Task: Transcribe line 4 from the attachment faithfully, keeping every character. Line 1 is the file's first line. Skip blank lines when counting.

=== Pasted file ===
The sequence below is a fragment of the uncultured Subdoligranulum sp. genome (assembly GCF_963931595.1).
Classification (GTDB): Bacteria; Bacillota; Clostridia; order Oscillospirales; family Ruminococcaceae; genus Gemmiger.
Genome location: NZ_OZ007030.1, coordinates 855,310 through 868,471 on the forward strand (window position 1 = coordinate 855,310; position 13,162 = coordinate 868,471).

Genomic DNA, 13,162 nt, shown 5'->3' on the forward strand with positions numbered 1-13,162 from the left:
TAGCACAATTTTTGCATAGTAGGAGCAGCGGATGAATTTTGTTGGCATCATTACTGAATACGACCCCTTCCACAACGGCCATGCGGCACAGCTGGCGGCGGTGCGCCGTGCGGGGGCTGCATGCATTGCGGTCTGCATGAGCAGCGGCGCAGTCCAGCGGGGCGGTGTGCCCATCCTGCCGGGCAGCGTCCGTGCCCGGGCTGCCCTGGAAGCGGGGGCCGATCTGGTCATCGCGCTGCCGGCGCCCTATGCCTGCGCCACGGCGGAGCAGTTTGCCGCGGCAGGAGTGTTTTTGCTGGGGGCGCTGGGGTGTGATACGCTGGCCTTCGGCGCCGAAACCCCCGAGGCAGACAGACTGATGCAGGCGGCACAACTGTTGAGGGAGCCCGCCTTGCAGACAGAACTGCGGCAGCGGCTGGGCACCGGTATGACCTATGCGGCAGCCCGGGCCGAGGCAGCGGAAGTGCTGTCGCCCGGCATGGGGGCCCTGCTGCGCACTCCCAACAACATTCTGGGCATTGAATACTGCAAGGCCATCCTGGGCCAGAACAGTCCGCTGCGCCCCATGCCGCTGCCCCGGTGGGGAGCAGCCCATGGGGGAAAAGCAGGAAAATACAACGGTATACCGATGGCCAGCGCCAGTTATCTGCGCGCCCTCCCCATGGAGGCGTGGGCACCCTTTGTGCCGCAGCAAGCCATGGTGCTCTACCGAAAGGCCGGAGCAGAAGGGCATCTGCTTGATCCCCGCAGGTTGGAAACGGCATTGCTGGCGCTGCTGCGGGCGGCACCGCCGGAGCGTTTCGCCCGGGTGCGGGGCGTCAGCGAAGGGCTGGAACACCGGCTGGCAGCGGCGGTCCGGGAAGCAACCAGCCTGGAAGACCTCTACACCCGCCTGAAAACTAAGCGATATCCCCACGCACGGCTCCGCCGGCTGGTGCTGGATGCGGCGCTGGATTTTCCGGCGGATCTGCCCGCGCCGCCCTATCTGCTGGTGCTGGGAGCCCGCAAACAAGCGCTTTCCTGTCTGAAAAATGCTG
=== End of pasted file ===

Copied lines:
Genomic DNA, 13,162 nt, shown 5'->3' on the forward strand with positions numbered 1-13,162 from the left: